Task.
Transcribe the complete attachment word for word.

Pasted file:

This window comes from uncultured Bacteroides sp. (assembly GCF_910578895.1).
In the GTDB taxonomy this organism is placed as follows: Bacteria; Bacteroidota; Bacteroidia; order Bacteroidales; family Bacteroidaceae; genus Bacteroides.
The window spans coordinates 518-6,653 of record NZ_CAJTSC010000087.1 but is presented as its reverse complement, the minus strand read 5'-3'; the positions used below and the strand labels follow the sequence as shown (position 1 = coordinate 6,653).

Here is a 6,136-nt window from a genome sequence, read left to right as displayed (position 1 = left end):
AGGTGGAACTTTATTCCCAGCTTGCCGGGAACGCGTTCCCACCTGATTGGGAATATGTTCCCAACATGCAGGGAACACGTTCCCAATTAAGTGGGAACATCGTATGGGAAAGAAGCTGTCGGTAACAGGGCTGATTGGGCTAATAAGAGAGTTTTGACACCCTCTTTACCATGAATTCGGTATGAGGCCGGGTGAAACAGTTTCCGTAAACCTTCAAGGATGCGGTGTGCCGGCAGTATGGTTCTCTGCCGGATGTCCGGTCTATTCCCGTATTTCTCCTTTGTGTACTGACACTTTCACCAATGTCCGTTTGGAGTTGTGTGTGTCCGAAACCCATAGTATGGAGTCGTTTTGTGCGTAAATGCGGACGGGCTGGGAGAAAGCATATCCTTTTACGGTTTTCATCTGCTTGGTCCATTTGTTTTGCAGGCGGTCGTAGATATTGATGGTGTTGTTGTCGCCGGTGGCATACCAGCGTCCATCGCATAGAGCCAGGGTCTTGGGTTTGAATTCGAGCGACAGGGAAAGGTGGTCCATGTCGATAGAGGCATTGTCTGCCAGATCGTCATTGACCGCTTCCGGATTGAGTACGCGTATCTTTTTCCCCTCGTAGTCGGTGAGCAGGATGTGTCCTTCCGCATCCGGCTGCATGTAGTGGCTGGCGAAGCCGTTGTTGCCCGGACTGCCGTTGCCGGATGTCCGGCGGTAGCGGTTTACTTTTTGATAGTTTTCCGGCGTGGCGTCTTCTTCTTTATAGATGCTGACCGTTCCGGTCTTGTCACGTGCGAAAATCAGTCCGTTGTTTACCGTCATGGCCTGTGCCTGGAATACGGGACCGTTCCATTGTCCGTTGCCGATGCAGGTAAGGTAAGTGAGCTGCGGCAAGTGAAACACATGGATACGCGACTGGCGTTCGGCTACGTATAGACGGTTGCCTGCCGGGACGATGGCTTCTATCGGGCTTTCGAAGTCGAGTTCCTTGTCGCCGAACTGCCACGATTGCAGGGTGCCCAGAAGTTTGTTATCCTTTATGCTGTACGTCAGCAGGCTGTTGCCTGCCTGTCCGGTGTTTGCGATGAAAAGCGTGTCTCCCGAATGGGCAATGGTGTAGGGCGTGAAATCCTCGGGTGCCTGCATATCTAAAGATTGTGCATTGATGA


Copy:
This window comes from uncultured Bacteroides sp. (assembly GCF_910578895.1).
In the GTDB taxonomy this organism is placed as follows: Bacteria; Bacteroidota; Bacteroidia; order Bacteroidales; family Bacteroidaceae; genus Bacteroides.
The window spans coordinates 518-6,653 of record NZ_CAJTSC010000087.1 but is presented as its reverse complement, the minus strand read 5'-3'; the positions used below and the strand labels follow the sequence as shown (position 1 = coordinate 6,653).

Here is a 6,136-nt window from a genome sequence, read left to right as displayed (position 1 = left end):
AGGTGGAACTTTATTCCCAGCTTGCCGGGAACGCGTTCCCACCTGATTGGGAATATGTTCCCAACATGCAGGGAACACGTTCCCAATTAAGTGGGAACATCGTATGGGAAAGAAGCTGTCGGTAACAGGGCTGATTGGGCTAATAAGAGAGTTTTGACACCCTCTTTACCATGAATTCGGTATGAGGCCGGGTGAAACAGTTTCCGTAAACCTTCAAGGATGCGGTGTGCCGGCAGTATGGTTCTCTGCCGGATGTCCGGTCTATTCCCGTATTTCTCCTTTGTGTACTGACACTTTCACCAATGTCCGTTTGGAGTTGTGTGTGTCCGAAACCCATAGTATGGAGTCGTTTTGTGCGTAAATGCGGACGGGCTGGGAGAAAGCATATCCTTTTACGGTTTTCATCTGCTTGGTCCATTTGTTTTGCAGGCGGTCGTAGATATTGATGGTGTTGTTGTCGCCGGTGGCATACCAGCGTCCATCGCATAGAGCCAGGGTCTTGGGTTTGAATTCGAGCGACAGGGAAAGGTGGTCCATGTCGATAGAGGCATTGTCTGCCAGATCGTCATTGACCGCTTCCGGATTGAGTACGCGTATCTTTTTCCCCTCGTAGTCGGTGAGCAGGATGTGTCCTTCCGCATCCGGCTGCATGTAGTGGCTGGCGAAGCCGTTGTTGCCCGGACTGCCGTTGCCGGATGTCCGGCGGTAGCGGTTTACTTTTTGATAGTTTTCCGGCGTGGCGTCTTCTTCTTTATAGATGCTGACCGTTCCGGTCTTGTCACGTGCGAAAATCAGTCCGTTGTTTACCGTCATGGCCTGTGCCTGGAATACGGGACCGTTCCATTGTCCGTTGCCGATGCAGGTAAGGTAAGTGAGCTGCGGCAAGTGAAACACATGGATACGCGACTGGCGTTCGGCTACGTATAGACGGTTGCCTGCCGGGACGATGGCTTCTATCGGGCTTTCGAAGTCGAGTTCCTTGTCGCCGAACTGCCACGATTGCAGGGTGCCCAGAAGTTTGTTATCCTTTATGCTGTACGTCAGCAGGCTGTTGCCTGCCTGTCCGGTGTTTGCGATGAAAAGCGTGTCTCCCGAATGGGCAATGGTGTAGGGCGTGAAATCCTCGGGTGCCTGCATATCTAAAGATTGTGCATTGATGA